We took our time walking back to the car and drove around to Doane Pond but it was getting late so we decided to start our drive back to LA. Of course, we had to catch one last sunset.

What a peaceful place! Highly recommended.

You can see a couple more photos of this location in the Flickr set.

Saturday, December 19, 2015

Day at Anza-Borrego Desert State Park - November 2015

T and I really needed to get away from LA for a bit and it was our 2-year wedding anniversary so we headed south to spend some time near Palomar Mountain, Julian and Anza-Borrego.

As we drove the 3.5 hours south from LA the weather started to turn stormy and by the time we got to our Bed & Breakfast in the mountain town of Julian it was dark and raining and cold. We found the only restaurant that was still open and after eating retired to our room for the night. We didn't mind going to sleep early since we planned to get into Anza-Borrego Desert State Park in the morning before sunrise.

Here's where we were:

We overslept a bit (if you can call 5am oversleeping!) and as we drove east down the mountain on the 78 into Anza-Borrego park the sun started to come up. Not wanting to miss it, we pulled over and took some photos.

It's such an impressive landscape with Ocotillo and Teddy bear cholla cactus plants. The colors are divine. We even saw a rainbow.

Here's a part of the park map:

Once we arrived down in Borrego Springs we explored some of the metal sculptures by artist Ricardo Breceda. There are over 130 of them scattered around the desert town. You can get more information and locations of them here.

Near the Red Ocotillo cafe where we stopped for breakfast we happened upon this Roadrunner who was puffing out his tail and posing for me.

Greater Roadrunner (Geococcyx californianus)
We enjoyed driving around most of the park but didn't get out much to hike because it was VERY windy and there were scattered dust storms.

However, we made an exception to explore "The Slot" which is, as you may imagine, a slot canyon in the southeast section of the park. More info here. Very cool! Once we got to the section that was super narrow we turned around (T was wearing a wrist cast so not easy to maneuver).

After that we went back into Borrego Springs for another meal and killed time until the sun set by walking on the path near the Borrego Palm Canyon Visitor Center.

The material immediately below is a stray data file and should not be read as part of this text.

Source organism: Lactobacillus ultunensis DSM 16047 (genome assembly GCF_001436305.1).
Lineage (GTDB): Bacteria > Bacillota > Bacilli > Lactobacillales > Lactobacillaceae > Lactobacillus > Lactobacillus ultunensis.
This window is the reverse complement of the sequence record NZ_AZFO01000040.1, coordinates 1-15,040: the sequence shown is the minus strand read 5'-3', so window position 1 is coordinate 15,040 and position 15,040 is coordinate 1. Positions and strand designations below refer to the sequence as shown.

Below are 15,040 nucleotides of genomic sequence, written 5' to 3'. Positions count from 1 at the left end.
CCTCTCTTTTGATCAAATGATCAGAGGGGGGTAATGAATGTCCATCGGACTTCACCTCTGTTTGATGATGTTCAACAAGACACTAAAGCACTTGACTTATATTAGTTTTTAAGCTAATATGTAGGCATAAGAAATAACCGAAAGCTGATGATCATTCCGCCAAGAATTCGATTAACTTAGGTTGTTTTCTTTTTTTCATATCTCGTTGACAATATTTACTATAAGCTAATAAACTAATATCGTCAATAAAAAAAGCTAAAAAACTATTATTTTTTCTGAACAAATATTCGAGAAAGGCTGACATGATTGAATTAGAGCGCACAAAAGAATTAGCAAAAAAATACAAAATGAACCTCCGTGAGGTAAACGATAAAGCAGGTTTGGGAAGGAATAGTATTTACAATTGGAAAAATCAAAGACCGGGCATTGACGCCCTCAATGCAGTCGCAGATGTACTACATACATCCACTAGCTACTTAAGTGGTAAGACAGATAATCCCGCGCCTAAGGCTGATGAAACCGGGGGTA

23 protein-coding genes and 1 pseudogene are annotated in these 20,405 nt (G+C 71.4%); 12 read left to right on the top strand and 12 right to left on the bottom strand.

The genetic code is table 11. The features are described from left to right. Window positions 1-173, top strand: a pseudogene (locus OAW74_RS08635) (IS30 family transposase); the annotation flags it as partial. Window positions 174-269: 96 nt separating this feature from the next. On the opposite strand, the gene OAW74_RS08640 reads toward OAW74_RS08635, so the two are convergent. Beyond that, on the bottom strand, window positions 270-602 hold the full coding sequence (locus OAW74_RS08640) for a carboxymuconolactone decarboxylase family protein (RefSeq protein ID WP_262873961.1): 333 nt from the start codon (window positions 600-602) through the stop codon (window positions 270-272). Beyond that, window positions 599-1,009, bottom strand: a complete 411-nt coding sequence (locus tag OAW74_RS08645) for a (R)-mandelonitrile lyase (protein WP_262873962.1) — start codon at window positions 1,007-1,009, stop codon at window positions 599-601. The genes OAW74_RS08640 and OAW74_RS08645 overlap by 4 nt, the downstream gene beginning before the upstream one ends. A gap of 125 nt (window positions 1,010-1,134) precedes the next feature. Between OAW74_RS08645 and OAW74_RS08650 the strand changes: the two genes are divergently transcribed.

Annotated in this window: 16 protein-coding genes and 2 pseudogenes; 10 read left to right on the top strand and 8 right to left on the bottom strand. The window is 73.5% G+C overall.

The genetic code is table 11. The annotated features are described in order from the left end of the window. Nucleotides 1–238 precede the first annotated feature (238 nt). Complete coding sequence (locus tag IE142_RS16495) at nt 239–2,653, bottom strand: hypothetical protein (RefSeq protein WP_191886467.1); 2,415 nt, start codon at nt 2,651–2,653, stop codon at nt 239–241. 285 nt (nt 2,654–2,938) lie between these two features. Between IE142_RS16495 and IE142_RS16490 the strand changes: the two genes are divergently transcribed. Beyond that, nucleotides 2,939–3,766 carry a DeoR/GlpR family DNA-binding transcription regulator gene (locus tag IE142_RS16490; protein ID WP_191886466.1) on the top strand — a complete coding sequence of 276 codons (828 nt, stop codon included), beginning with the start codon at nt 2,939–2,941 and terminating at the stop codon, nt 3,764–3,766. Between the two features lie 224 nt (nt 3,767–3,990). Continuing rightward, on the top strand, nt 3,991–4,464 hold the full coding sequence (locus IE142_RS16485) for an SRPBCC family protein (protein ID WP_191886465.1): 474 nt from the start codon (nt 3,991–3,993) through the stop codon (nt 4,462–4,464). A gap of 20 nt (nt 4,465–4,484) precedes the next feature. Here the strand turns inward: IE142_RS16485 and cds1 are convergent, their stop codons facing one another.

T was hoping to take some photos on film with a long exposure to capture the stars and Milky Way. The wind and our lack of preparation (in terms of flash lights) thwarted most of our attempts, but he was able to get a couple of shots and learned what he'd need to be prepared for the next time he wants to shoot the cosmos on film.

I hadn't been to Anza-Borrego since the first time I went with V way back in the spring of 2010 when we came on a wildflower excursion. This time of year there wasn't as much color in terms of flora and the strong winds made it hard to explore outside, but it was still nice to wander around and see parts of the park I hadn't seen before. Definitely worth another trip.

You can see more of my photos from Anza-Borrego in the Flickr set.

The next day we headed up into Palomar Mountain State Park.

Thursday, October 29, 2015

First trip to Yosemite National Park! - September 2015

It sounds strange to say we ended up going to Yosemite National Park for the first time "on a whim" or that we "drove through on our way home" but both statements are accurate. Our plan was to go to Mono Lake and the planning stopped there so after sunset and then sunrise at the lake we decided what to do next over breakfast. Yosemite seemed like a good idea so we went for it.

Click to enlarge

We entered the park from the Tioga Pass Entrance near Lee Vining. What a dramatic landscape! I have to admit I didn't get many photos of this breathtaking area because I was busy driving and watching out for the people who were running on the road. It happened to be the Graniteman challenge which includes a 12.4 mile run up the pass!

The first place we got out to walk around was Tuolumne Meadows. The recent, and in some cases still burning, wild fires made the sky hazy.

We continued our drive west into the park, passing some areas burned from wild fires years ago.

As we descended into the Yosemite valley the haze thickened and made it difficult to get a good view of Half Dome, but the sheer granite cliffs were just as impressive. Makes you feel very small. Photos don't even begin to capture the feeling (especially considering all the smoke!).

Once in the Valley we parked near Sentinel Meadow and walked around some more, spending quite a bit of time with a couple of mule deer. There were a lot of deer in this area.

It was amazing, if not a bit troubling, that this one was so comfortable with T getting so close to him.

The smoke gave the air a magical quality.

After driving to the end of the road and having some food at the impressive Ahwahnee hotel we headed back out to the main road.

For one last hurrah we decided to stop at Bridalveil Falls which, from below, could only be recognized by a small amount of mist way up high on the cliff.

The boulders over which the falls usually flow were dry so we decided to climb up and see if we could find more of the falls.

It was really fun!

And then it was time to leave the park through the south entrance towards Fresno and head back to LA.

Yosemite, you amaze me. It was an honor. I hope we meet again on a day that's a little more clear.

You can see more of my photos in the Flickr album.